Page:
— Bibliographic Items

With Songs They Respond

Material Type: 
Recordings
Publisher: 
Jewish Music Research Centre, Hebrew UNiversity of Jerusalem
Place of Publication: 
Jerusalem, Israel
Year: 
2006
Place of Recording: 
Israel
Edition: 
1
Series: 
Anthology of Music Traditions in Israel
Volume: 
19
Pages: 
2 CDs + booklet (186 pp.)
Recording Number: 
AMTI 0601
Type of Recording: 
Research Recording
Media: 
CD
Languages: 
Arabic
Greek
Country / Area: 
Israel
Description: 
Attachments: 

Back Cover - Contents

Sound Examples: 
Levavi yahsheqa ofra (My heart yearns for a heart)

Shira with twashih by Shalem Shabazi signed Alshabazi. Towards the end of the poem the author is identified as 'son of Joseph'. The words are in Hebrew and Arabic. The poem opens with a love song and ends with yearning for salvation in Zion. The peotic meter is the marnin: * *_ _ * * _ _ * _ _ (the tawshih * * _ _ * * _ _ ). The rhyming scheme is that of a girdle song and the opening hemistiches are repeated within the stanzas. The structure of each stanza is: three verses of two hemistiches tawshih of three verses concluding with the opening girdle rhyme. The performance which was accompanied by dancing when recorded illustrates the fact that this ensemble is accustomed to singing together on different occasions within the extended family. The dance emphasizes the rhythmical element and the changes of tempo - acceleration and deceleration - during which the dancers and singers are in constant rapport. There are many participants in such an event but only two or four of them dance. The drummers take turns playing and singing and beat time to the dance and song. Children join in the dance and song habitually and naturally. Menachem Arussi and the Kiryat Ono men's and children's ensemble sing in a responsorial manner: the soloist sings the opening hemistiches and the ensemble responds with the closing hemistiches. Drumming on tin pan and drum accompany the rhythmical singing Tempos are set by the beat of the tin pan. All the stanzas are sung to the same melodic formula in which the tawshih has its own melody. The performance ends with the blessing 'Vekulkhem berukhim'.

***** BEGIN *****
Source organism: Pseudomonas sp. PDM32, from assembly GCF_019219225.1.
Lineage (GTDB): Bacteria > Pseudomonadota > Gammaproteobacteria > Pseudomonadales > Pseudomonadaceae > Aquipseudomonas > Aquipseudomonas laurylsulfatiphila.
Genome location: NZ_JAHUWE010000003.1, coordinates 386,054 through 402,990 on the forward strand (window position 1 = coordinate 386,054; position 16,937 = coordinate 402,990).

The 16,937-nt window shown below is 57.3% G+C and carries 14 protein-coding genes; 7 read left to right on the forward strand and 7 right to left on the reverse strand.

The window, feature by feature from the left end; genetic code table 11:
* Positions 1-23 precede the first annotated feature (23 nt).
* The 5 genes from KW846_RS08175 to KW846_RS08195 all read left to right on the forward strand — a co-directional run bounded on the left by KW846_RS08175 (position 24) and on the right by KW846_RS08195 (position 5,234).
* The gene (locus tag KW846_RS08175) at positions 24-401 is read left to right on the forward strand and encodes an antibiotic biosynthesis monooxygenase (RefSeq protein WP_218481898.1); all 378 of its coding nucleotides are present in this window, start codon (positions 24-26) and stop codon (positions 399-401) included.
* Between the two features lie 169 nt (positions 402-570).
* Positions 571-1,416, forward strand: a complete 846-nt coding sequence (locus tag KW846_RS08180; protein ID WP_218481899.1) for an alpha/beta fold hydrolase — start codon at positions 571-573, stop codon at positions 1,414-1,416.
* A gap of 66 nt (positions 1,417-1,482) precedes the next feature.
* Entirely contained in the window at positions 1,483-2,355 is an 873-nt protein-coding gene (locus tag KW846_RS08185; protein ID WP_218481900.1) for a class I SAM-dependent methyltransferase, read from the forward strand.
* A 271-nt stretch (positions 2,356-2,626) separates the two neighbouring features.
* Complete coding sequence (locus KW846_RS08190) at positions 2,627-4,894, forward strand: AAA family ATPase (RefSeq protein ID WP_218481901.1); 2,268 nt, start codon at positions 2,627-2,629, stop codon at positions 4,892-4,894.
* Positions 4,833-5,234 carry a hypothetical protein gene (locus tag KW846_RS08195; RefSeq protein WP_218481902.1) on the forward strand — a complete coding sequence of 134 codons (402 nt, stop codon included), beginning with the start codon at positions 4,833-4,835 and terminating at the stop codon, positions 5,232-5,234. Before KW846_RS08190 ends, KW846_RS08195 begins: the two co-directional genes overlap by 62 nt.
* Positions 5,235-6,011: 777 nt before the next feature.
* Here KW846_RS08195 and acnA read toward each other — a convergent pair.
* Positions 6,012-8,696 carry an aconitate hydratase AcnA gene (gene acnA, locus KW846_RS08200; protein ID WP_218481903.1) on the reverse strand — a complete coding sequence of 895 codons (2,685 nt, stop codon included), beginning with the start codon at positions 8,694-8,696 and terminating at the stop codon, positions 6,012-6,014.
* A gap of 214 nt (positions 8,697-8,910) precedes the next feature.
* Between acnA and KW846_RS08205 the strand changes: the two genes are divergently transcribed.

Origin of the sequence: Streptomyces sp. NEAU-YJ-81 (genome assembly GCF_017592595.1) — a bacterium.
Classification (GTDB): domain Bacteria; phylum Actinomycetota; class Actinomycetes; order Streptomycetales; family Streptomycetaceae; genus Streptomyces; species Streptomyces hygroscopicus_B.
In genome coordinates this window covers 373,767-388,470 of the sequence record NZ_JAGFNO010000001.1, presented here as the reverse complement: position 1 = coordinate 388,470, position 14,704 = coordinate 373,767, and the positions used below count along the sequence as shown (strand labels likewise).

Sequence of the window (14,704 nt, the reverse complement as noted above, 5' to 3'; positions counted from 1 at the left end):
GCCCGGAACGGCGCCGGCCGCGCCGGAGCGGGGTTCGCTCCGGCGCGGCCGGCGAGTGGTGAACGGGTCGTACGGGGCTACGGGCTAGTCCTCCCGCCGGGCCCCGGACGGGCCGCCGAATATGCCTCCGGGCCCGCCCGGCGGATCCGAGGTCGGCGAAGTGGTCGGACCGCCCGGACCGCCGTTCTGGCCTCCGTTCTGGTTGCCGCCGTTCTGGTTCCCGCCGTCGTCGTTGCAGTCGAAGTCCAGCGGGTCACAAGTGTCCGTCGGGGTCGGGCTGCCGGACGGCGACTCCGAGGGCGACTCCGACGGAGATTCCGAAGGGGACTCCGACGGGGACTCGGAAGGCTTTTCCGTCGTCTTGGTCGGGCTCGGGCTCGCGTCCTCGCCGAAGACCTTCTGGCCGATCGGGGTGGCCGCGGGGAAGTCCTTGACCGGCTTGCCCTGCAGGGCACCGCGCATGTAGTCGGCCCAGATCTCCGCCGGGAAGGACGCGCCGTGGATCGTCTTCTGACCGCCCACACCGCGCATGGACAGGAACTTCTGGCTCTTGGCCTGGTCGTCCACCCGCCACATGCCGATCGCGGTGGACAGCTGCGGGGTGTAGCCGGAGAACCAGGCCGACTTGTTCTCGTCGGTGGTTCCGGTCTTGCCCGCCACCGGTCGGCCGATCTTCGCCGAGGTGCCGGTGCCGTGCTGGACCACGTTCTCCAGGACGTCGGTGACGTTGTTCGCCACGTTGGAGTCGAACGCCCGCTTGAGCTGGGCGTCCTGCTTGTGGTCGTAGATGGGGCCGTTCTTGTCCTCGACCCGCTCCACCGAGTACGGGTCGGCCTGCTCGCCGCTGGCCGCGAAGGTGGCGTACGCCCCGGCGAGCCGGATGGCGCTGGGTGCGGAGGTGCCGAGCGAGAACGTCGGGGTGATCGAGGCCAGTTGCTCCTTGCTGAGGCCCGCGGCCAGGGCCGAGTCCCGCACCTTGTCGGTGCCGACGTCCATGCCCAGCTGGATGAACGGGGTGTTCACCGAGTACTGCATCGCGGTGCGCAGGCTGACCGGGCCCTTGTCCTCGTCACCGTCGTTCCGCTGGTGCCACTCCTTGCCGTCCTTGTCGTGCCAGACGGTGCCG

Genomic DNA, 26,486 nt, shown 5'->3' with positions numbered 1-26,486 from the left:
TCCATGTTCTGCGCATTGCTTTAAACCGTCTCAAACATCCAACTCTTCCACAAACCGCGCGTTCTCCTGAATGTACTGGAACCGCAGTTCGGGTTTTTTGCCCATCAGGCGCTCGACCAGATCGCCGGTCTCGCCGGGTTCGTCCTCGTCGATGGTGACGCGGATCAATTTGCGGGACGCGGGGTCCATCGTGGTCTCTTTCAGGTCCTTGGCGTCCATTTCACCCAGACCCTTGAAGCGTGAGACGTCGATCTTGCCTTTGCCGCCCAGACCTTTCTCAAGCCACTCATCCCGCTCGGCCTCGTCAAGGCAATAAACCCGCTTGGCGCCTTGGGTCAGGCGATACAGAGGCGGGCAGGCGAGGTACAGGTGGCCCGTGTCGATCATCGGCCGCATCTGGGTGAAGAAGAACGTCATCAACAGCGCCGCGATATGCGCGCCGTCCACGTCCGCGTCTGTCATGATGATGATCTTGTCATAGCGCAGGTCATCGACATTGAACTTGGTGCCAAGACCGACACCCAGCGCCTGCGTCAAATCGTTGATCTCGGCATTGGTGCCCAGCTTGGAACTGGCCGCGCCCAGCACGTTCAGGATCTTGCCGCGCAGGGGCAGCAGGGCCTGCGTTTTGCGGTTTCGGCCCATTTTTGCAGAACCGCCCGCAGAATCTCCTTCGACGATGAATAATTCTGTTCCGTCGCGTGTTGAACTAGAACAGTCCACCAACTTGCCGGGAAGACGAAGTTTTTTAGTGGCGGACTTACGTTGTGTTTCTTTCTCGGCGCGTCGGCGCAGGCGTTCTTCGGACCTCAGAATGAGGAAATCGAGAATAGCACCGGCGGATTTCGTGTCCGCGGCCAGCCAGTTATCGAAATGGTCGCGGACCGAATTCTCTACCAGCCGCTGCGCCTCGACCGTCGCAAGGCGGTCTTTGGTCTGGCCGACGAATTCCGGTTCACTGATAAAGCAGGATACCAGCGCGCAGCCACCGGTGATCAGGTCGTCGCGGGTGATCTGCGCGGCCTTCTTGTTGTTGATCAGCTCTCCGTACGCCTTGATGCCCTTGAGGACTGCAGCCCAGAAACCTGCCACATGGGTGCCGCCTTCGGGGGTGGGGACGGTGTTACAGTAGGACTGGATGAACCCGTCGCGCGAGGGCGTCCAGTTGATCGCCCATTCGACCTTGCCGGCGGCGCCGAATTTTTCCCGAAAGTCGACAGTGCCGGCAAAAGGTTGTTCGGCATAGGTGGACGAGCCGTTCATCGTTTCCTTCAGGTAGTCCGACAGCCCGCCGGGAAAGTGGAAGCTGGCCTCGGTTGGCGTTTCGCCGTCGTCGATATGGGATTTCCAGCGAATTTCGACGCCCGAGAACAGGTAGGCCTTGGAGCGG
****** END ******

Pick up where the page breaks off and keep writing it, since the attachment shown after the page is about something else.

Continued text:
Ani esh'al shevah ha'el (I will pray for the praise of the lord)

Nashid by an unknown poet on the sanctity of the Sabbath and in praise of God. The poetic meter is the meruba: * * _ _ * * _ _ * _ _ _ _ . Sung by the brothers Haim and Dani Cohen with the Kiryat Ono men and children's ensemble. The soloist begins by singing the whole of the first verse and the ensemble replies with a repetitive response beginning with the closing hemistich of this verse. Thereafter the soloist sings every hemistich with a repettive response from the ensemble.

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